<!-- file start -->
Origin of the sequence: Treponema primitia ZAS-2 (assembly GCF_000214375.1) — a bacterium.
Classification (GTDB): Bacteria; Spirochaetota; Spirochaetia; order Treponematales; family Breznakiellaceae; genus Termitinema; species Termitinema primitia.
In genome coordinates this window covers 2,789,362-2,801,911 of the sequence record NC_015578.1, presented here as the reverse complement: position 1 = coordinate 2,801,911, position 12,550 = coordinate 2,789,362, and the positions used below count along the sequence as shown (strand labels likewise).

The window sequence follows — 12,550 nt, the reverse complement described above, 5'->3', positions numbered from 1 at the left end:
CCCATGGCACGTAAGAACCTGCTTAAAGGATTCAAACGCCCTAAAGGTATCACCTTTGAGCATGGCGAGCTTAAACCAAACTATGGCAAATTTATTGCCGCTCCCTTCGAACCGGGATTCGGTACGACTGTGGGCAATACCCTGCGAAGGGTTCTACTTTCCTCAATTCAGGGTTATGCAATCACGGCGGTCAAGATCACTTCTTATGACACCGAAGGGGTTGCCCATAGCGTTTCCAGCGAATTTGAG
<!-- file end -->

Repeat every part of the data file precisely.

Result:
Origin of the sequence: Treponema primitia ZAS-2 (assembly GCF_000214375.1) — a bacterium.
Classification (GTDB): Bacteria; Spirochaetota; Spirochaetia; order Treponematales; family Breznakiellaceae; genus Termitinema; species Termitinema primitia.
In genome coordinates this window covers 2,789,362-2,801,911 of the sequence record NC_015578.1, presented here as the reverse complement: position 1 = coordinate 2,801,911, position 12,550 = coordinate 2,789,362, and the positions used below count along the sequence as shown (strand labels likewise).

The window sequence follows — 12,550 nt, the reverse complement described above, 5'->3', positions numbered from 1 at the left end:
CCCATGGCACGTAAGAACCTGCTTAAAGGATTCAAACGCCCTAAAGGTATCACCTTTGAGCATGGCGAGCTTAAACCAAACTATGGCAAATTTATTGCCGCTCCCTTCGAACCGGGATTCGGTACGACTGTGGGCAATACCCTGCGAAGGGTTCTACTTTCCTCAATTCAGGGTTATGCAATCACGGCGGTCAAGATCACTTCTTATGACACCGAAGGGGTTGCCCATAGCGTTTCCAGCGAATTTGAG